in a serious case when they believe him to be guilty. There have unfortunately
been some gross examples of such conduct.
70. The position adopted by the majority also seems to me to risk undermin-
ing the principle at the heart of s. 78 of PACE which explicitly gives the court the
power to exclude evidence on the ground that it renders the proceedings ˜unfair™.
The word ˜unfair™ expresses the underlying moral principle and the Court of
Appeal has repeatedly used this new statutory power very broadly to express its
refusal to uphold convictions based on unacceptable police practices even when
it could not be said that the misconduct had any impact on the jury™s verdict.
71. Section 78 would of course remain “ but the majority would in e¬ect be
encouraging the Court of Appeal to undercut a part of its moral force by saying
that the issue of ˜unfairness™ can be ignored where there is su¬cient evidence to
show that the defendant is actually guilty. Any judge concerned to discourage
699 The grounds for allowing appeals


prosecution malpractice would I believe be dismayed by the majority™s position.
In terms of the message sent to the police service and other prosecution agen-
cies it could undo much of the good e¬ect being achieved by the attitude of the
judges to s. 78 of PACE.
72. But the matter goes beyond discouraging prosecution malpractice. At the
heart of the criminal justice system there is a fundamental principle that the
process must itself have integrity. The majority suggest that the answer to pros-
ecution wrongdoing in the investigation of crime is to deal with the wrongdo-
ers through prosecution or disciplinary proceedings. Even were this to happen
(and often in practice it would not), the approach is not merely insu¬cient, it
is irrelevant to the point of principle. The more serious the case, the greater the
need that the system upholds the values in the name of which it claims to act. If
the behaviour of the prosecution agencies has deprived a guilty verdict of its
moral legitimacy the Court of Appeal must have a residual power to quash the
verdict no matter how strong the evidence of guilt. The integrity of the criminal
justice system is a higher objective than the conviction of any individual.181

Applying ˜the proviso™
No one suggests that a conviction should be quashed, or even a retrial ordered,
where the matter complained of by the appellant is trivial. (In the United States
this is known as ˜harmless error™.) Here the matter was previously dealt with by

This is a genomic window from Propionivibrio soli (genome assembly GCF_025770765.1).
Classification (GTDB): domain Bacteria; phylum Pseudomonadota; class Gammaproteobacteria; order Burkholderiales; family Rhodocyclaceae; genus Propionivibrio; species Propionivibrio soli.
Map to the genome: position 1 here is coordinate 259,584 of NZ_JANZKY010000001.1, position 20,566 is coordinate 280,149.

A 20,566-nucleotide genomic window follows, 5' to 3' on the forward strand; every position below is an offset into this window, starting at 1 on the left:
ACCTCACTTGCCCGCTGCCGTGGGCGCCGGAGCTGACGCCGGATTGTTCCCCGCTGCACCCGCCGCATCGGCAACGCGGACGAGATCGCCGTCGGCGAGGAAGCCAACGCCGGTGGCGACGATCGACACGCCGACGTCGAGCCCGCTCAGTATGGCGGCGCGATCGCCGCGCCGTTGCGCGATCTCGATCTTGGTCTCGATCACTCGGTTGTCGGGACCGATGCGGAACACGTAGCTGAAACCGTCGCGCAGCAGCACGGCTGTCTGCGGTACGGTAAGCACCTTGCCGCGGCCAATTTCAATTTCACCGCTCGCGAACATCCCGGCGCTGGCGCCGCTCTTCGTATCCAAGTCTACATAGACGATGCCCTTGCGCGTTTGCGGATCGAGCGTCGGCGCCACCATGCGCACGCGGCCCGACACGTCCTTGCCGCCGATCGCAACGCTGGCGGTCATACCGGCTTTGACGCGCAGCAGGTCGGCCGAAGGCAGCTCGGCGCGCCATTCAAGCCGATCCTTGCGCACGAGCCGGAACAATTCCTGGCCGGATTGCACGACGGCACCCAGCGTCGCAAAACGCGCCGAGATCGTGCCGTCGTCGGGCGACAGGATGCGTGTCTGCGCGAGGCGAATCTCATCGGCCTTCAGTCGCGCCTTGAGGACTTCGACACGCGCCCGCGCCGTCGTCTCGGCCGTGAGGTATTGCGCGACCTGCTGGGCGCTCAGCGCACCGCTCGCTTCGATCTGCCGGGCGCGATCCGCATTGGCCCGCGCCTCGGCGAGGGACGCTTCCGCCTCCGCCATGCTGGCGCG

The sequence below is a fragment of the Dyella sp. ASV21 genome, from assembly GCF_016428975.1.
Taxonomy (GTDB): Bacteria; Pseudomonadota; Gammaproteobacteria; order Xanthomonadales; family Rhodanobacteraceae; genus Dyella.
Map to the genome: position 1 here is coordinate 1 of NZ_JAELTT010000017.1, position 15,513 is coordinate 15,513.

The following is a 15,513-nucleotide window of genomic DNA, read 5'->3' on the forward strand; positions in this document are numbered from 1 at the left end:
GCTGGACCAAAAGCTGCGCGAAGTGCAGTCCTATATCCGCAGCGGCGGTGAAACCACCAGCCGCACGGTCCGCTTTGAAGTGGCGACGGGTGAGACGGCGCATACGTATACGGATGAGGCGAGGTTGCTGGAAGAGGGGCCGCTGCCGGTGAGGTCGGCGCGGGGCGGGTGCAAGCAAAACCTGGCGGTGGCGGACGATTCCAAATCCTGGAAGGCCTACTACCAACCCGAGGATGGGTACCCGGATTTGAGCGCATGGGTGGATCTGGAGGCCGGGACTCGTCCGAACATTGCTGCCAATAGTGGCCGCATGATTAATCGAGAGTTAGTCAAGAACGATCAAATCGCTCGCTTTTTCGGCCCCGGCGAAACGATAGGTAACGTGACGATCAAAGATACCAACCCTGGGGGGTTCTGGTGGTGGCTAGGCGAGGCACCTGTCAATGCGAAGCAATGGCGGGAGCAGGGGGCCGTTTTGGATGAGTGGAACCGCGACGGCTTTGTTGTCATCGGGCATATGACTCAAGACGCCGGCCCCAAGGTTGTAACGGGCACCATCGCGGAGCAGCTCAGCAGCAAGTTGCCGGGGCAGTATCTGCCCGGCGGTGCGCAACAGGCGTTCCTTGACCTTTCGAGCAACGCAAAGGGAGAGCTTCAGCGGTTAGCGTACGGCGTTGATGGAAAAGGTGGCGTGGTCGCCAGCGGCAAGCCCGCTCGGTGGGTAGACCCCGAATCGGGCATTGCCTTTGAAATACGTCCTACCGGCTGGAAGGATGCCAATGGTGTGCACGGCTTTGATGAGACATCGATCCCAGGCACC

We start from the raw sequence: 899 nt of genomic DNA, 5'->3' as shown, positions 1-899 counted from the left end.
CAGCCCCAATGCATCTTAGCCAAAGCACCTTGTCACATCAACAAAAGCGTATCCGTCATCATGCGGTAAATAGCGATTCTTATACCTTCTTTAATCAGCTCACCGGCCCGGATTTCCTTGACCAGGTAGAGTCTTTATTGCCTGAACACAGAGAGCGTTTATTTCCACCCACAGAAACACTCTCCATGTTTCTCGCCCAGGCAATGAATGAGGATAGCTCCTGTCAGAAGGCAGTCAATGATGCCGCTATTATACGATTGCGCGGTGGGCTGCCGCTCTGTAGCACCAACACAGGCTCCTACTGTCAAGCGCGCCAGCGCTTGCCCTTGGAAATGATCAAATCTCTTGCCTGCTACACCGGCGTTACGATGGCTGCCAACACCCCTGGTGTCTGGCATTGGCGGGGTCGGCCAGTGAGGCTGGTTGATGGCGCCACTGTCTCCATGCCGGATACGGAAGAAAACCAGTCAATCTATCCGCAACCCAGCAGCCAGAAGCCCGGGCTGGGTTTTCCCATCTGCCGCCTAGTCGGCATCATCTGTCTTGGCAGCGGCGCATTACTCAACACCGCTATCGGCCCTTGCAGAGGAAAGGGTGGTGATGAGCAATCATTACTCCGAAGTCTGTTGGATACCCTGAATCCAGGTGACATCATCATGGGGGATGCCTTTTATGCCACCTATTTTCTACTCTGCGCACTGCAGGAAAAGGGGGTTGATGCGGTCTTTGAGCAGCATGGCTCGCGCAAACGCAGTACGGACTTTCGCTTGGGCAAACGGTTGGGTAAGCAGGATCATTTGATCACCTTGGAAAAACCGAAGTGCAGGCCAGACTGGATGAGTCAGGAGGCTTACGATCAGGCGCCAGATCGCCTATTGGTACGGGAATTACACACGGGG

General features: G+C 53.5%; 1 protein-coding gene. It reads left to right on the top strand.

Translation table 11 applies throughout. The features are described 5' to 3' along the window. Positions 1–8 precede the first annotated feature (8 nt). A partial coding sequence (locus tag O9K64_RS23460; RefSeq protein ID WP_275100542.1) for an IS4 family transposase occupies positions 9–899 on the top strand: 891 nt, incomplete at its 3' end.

what was called ˜the proviso™.
The proviso referred to here is that at the end of the Criminal Appeal Act
1968, s. 2 “ p. 693 above “ ˜Provided that the court may, notwithstanding that
they are of opinion that the point raised in the appeal might be decided in
favour of the appellant, dismiss the appeal if they consider that no miscarriage
of justice has actually occurred™.
The application of the proviso was explored by Michael Knight in his book
on criminal appeals. In this he showed that, contrary to what was often main-
tained, the great majority of cases where the power of the proviso had been
exercised were cases of serious error in the trial. Before substantiating this con-
troversial assertion, he set out the test which the court had developed for the
application of the proviso.

Michael Knight, Criminal Appeals, 1970, pp. 9“53
The test which the appellate court goes by is not the degree of error but whether
there is, despite the fault, su¬cient evidence and a su¬cient direction for a rea-
sonable jury inevitably to convict for, if so, there is no substantial miscarriage of
justice.182 However, if it is correct to say that the error can have had any crucial
in¬‚uence on a reasonable jury the conviction must be quashed, for to uphold it
then would be a miscarriage of justice. The court metaphorically blots out the
fault “ the error in the direction, the piece of inadmissible evidence, the impact
of the wrongly drafted indictment “ and asks if, without it, there is a strong

181
Runciman, dissent, pp. 234“5.
182
The test was laid down in Stirland v. DPP [1944] AC 315 (ed.).
700 Appeals


enough case for an inevitable conviction. And if they can answer ˜yes™ to this
question, they show the Nelson Touch by turning a blind eye to the fault (p. 16).